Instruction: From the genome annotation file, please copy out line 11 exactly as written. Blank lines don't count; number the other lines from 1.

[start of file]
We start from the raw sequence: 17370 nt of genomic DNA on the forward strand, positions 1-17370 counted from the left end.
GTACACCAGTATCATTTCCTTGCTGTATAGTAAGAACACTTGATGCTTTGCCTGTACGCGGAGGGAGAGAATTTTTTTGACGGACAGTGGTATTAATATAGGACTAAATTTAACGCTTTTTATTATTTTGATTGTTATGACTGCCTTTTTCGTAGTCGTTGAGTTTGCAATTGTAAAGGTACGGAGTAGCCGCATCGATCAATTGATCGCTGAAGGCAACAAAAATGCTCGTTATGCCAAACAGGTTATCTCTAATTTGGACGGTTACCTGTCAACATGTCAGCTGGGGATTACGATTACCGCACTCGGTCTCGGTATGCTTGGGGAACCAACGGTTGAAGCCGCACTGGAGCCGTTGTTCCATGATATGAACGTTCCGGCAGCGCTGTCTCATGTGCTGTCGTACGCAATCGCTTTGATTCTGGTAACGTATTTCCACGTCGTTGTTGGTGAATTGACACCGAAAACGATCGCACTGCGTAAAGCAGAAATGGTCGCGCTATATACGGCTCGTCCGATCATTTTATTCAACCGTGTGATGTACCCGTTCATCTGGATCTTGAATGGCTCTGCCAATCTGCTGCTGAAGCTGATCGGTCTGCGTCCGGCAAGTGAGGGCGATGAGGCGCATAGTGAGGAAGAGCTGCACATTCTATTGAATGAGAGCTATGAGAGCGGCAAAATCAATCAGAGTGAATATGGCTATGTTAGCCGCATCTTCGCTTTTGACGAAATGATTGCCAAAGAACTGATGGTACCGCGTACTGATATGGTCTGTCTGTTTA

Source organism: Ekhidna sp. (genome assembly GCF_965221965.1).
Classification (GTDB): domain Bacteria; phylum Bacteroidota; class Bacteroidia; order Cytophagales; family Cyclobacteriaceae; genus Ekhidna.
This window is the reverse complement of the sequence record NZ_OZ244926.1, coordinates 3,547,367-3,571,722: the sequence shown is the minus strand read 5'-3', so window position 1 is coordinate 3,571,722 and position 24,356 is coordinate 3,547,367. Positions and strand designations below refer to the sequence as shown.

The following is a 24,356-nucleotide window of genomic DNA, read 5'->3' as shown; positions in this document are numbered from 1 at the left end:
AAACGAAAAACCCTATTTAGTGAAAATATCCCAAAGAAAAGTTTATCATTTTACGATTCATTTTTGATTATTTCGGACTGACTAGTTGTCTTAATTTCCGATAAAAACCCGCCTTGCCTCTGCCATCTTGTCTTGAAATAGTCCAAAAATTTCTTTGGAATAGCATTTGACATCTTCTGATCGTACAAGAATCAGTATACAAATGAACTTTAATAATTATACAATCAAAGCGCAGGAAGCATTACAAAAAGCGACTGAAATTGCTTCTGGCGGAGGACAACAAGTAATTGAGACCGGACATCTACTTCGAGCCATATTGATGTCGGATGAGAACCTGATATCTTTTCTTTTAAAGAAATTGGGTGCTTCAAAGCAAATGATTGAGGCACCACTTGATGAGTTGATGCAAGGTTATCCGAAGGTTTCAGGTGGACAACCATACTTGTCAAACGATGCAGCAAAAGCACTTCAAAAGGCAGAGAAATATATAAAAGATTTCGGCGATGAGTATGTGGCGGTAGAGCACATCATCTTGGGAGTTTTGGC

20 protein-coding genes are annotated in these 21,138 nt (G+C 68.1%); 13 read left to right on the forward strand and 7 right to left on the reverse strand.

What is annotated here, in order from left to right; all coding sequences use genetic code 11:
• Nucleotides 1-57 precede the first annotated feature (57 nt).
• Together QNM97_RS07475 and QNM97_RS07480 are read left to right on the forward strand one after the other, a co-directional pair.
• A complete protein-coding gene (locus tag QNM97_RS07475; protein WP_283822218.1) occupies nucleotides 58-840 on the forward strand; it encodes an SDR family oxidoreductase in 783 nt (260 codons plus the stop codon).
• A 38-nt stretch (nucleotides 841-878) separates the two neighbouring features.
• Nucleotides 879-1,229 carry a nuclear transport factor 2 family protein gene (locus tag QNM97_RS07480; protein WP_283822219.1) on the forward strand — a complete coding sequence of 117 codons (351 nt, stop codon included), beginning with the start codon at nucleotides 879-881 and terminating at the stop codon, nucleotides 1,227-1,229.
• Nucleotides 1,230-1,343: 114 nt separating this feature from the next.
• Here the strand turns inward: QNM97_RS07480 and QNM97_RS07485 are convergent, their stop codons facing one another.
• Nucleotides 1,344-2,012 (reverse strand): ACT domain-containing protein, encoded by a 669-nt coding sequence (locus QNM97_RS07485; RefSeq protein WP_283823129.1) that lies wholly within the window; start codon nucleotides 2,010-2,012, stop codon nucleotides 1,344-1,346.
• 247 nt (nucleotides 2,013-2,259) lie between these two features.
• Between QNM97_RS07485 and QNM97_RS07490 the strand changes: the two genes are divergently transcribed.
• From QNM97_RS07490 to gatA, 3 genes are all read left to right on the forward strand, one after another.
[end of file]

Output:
• Together QNM97_RS07475 and QNM97_RS07480 are read left to right on the forward strand one after the other, a co-directional pair.